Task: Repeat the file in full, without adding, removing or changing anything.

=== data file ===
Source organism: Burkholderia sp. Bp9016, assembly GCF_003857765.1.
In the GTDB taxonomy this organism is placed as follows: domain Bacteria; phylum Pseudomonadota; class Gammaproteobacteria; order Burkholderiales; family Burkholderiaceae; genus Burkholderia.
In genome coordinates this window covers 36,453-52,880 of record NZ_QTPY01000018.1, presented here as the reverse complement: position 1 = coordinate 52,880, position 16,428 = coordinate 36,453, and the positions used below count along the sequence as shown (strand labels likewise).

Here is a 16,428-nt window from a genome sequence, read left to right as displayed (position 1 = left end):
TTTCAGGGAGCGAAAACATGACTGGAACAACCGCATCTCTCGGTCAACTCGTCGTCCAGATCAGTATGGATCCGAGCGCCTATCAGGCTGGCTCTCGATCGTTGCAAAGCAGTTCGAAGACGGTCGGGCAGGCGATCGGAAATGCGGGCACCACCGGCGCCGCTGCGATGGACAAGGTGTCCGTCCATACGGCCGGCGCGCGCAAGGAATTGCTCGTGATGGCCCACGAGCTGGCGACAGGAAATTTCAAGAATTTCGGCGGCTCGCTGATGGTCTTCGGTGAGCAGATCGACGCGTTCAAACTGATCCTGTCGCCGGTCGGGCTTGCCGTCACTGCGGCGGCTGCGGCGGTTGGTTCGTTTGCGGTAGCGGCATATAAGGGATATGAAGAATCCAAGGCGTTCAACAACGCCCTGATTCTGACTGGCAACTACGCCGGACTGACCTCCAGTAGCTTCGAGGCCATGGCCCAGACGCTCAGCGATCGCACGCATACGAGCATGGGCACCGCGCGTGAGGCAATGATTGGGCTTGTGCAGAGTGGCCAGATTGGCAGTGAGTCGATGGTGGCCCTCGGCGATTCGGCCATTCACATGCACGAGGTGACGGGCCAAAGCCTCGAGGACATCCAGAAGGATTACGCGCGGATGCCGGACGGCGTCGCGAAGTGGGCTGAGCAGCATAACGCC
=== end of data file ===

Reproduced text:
Source organism: Burkholderia sp. Bp9016, assembly GCF_003857765.1.
In the GTDB taxonomy this organism is placed as follows: domain Bacteria; phylum Pseudomonadota; class Gammaproteobacteria; order Burkholderiales; family Burkholderiaceae; genus Burkholderia.
In genome coordinates this window covers 36,453-52,880 of record NZ_QTPY01000018.1, presented here as the reverse complement: position 1 = coordinate 52,880, position 16,428 = coordinate 36,453, and the positions used below count along the sequence as shown (strand labels likewise).

Here is a 16,428-nt window from a genome sequence, read left to right as displayed (position 1 = left end):
TTTCAGGGAGCGAAAACATGACTGGAACAACCGCATCTCTCGGTCAACTCGTCGTCCAGATCAGTATGGATCCGAGCGCCTATCAGGCTGGCTCTCGATCGTTGCAAAGCAGTTCGAAGACGGTCGGGCAGGCGATCGGAAATGCGGGCACCACCGGCGCCGCTGCGATGGACAAGGTGTCCGTCCATACGGCCGGCGCGCGCAAGGAATTGCTCGTGATGGCCCACGAGCTGGCGACAGGAAATTTCAAGAATTTCGGCGGCTCGCTGATGGTCTTCGGTGAGCAGATCGACGCGTTCAAACTGATCCTGTCGCCGGTCGGGCTTGCCGTCACTGCGGCGGCTGCGGCGGTTGGTTCGTTTGCGGTAGCGGCATATAAGGGATATGAAGAATCCAAGGCGTTCAACAACGCCCTGATTCTGACTGGCAACTACGCCGGACTGACCTCCAGTAGCTTCGAGGCCATGGCCCAGACGCTCAGCGATCGCACGCATACGAGCATGGGCACCGCGCGTGAGGCAATGATTGGGCTTGTGCAGAGTGGCCAGATTGGCAGTGAGTCGATGGTGGCCCTCGGCGATTCGGCCATTCACATGCACGAGGTGACGGGCCAAAGCCTCGAGGACATCCAGAAGGATTACGCGCGGATGCCGGACGGCGTCGCGAAGTGGGCTGAGCAGCATAACGCC